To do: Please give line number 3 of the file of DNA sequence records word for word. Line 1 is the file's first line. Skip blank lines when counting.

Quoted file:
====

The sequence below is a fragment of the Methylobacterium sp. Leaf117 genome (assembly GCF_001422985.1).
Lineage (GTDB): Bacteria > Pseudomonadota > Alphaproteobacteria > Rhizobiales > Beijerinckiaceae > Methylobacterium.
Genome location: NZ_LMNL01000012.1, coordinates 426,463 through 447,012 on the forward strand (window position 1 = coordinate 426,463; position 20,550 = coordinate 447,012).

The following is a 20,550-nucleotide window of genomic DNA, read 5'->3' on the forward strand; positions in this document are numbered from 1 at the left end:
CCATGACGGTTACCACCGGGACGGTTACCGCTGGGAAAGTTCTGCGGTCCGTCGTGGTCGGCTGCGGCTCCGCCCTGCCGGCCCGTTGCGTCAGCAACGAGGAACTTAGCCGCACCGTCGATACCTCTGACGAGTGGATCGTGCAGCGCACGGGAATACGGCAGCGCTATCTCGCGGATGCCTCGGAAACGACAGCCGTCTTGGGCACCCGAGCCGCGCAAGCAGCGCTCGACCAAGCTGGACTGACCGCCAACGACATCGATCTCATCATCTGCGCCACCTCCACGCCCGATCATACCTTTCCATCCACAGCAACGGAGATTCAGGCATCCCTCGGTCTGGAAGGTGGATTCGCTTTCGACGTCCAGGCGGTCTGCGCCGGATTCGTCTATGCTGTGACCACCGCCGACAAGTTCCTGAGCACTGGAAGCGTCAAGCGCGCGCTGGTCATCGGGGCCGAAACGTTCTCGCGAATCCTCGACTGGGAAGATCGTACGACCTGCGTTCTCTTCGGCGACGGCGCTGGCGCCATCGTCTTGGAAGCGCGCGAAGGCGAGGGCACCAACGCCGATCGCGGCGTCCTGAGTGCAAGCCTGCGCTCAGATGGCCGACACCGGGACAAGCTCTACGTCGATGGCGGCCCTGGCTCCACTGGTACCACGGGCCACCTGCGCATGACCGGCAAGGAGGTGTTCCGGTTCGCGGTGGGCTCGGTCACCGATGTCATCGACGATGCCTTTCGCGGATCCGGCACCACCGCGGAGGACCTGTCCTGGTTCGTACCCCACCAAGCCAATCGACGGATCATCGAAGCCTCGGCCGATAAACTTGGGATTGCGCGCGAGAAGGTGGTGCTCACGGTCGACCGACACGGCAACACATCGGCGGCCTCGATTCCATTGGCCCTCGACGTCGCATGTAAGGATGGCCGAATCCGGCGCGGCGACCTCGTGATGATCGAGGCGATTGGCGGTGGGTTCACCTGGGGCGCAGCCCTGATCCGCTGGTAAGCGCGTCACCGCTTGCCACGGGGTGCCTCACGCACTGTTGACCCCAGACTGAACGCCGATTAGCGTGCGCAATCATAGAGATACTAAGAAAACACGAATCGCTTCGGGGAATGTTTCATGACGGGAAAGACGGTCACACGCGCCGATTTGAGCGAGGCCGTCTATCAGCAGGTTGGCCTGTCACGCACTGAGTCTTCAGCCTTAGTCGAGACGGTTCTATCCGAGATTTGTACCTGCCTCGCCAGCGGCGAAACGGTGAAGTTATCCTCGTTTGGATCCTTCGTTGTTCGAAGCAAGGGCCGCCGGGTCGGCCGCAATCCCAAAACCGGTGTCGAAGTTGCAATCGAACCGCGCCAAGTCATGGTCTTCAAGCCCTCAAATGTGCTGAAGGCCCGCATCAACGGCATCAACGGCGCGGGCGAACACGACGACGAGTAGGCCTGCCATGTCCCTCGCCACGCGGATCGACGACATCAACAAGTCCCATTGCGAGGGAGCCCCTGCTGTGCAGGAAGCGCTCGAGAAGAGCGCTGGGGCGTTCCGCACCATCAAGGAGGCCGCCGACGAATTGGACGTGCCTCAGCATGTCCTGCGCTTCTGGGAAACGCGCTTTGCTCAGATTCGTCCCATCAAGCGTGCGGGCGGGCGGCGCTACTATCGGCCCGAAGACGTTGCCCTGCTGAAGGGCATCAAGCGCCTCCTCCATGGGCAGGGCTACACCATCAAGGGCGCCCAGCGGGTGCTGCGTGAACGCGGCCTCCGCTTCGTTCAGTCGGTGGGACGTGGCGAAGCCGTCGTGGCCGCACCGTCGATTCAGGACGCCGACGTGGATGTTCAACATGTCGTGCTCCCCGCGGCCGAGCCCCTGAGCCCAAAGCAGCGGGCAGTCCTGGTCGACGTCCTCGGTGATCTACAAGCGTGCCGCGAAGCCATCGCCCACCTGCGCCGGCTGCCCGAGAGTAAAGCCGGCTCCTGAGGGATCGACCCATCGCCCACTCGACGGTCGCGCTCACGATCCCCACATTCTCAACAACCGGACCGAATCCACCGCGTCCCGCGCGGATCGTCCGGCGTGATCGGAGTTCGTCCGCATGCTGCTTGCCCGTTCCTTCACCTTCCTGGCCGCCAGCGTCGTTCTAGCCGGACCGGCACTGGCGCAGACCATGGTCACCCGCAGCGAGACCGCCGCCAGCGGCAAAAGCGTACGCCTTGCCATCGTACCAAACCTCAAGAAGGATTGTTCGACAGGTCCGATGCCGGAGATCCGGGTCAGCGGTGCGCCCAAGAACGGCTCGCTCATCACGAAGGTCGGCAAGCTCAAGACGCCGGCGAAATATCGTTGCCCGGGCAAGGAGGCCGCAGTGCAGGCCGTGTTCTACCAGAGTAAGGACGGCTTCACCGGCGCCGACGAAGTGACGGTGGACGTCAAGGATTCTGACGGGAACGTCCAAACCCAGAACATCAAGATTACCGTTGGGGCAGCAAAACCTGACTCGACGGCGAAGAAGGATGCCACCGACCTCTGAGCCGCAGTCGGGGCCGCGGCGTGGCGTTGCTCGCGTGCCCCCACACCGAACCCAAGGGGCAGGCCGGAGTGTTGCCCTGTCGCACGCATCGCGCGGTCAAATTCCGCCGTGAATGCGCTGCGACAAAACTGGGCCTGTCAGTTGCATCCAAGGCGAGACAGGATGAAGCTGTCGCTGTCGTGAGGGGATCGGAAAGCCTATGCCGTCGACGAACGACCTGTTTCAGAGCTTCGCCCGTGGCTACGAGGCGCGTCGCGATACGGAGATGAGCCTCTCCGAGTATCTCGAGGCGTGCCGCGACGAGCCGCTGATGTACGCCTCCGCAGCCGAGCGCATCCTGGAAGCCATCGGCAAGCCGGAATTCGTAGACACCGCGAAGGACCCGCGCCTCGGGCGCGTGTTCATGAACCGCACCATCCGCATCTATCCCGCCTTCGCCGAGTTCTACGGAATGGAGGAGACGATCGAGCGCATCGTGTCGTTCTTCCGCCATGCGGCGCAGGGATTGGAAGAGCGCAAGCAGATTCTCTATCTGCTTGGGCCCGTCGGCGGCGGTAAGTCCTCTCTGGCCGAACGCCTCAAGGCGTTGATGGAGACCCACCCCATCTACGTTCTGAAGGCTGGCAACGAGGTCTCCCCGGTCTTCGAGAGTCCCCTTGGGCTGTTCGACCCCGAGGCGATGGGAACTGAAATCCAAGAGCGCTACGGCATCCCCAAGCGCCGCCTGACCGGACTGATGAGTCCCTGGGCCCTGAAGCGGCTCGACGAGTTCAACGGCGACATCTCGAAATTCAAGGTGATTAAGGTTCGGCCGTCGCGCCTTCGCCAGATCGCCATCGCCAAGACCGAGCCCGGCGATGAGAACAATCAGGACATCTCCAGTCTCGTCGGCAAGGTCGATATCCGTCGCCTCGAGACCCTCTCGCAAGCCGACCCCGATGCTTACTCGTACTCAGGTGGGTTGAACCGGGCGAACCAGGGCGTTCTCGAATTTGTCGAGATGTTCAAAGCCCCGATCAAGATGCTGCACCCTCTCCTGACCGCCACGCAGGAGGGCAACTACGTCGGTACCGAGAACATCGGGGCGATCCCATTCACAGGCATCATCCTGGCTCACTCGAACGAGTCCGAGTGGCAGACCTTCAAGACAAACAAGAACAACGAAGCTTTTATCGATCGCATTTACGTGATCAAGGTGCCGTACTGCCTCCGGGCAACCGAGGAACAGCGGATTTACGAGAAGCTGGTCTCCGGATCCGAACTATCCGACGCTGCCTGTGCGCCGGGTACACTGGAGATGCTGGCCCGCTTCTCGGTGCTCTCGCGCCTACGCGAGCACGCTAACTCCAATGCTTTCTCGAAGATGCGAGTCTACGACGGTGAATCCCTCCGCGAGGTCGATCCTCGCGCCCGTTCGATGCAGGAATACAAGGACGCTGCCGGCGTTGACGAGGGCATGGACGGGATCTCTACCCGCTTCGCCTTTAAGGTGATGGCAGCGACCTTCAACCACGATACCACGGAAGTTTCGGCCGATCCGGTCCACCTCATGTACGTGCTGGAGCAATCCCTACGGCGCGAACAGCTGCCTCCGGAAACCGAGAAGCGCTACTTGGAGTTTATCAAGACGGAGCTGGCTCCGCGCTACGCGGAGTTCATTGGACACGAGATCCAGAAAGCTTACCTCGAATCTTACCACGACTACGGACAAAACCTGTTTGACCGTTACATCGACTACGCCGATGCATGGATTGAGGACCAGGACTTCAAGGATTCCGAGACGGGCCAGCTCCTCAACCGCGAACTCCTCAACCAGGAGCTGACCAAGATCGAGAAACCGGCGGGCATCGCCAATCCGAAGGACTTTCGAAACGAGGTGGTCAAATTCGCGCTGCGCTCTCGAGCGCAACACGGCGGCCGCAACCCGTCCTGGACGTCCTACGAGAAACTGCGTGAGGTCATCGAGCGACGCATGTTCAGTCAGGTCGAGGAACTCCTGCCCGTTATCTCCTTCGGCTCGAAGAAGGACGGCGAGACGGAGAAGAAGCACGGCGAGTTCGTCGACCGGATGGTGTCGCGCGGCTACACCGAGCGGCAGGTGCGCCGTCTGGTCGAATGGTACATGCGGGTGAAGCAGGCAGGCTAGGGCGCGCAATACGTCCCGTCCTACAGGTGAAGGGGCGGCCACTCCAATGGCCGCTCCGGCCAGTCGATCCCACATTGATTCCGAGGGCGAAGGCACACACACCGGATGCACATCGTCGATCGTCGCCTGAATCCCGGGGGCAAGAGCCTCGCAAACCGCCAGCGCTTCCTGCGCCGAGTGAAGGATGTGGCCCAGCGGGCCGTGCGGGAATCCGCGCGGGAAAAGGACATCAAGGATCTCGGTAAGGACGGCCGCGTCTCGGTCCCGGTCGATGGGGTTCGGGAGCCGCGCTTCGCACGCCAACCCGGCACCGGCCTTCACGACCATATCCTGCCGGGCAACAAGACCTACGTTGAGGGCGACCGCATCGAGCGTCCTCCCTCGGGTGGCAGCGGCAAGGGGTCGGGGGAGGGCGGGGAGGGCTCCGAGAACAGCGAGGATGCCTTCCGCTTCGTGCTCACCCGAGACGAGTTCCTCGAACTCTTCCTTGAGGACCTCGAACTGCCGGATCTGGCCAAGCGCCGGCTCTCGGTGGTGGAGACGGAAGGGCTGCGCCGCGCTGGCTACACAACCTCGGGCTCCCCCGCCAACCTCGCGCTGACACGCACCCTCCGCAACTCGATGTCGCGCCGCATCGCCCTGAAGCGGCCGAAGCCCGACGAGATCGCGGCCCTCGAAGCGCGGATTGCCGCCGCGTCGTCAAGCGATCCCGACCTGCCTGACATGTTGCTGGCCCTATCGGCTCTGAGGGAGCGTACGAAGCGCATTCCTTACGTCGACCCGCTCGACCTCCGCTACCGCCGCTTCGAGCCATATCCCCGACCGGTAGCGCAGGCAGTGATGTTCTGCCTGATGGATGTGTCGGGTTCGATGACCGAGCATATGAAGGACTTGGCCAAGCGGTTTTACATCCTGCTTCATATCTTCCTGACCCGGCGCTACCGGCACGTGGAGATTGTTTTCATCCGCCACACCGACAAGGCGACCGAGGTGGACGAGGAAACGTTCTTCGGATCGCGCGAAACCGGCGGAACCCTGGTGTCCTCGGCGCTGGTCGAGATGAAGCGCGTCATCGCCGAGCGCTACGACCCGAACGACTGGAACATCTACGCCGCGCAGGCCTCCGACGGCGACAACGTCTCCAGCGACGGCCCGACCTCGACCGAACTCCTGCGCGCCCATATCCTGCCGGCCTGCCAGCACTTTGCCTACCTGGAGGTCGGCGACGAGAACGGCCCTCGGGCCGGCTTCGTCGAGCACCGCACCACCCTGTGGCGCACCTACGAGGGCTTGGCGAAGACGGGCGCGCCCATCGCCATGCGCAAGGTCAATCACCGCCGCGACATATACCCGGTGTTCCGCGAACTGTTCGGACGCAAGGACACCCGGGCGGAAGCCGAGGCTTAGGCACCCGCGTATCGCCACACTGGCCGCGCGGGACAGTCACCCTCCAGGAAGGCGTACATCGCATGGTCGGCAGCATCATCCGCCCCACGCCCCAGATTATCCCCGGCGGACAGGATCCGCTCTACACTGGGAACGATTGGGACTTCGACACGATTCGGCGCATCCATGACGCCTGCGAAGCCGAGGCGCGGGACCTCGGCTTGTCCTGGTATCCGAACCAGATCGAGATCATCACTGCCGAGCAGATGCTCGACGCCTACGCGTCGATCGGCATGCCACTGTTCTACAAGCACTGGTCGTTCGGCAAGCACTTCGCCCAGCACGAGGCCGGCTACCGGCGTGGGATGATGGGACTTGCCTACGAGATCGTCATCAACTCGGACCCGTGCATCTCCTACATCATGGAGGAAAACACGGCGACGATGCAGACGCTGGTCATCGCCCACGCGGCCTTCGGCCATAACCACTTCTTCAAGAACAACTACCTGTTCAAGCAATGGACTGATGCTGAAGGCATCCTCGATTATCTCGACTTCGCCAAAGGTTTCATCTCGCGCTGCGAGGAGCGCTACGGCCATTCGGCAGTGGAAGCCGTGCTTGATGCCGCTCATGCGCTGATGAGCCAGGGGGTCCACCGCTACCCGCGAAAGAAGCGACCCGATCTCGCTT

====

Genome location: NZ_LMNL01000012.1, coordinates 426,463 through 447,012 on the forward strand (window position 1 = coordinate 426,463; position 20,550 = coordinate 447,012).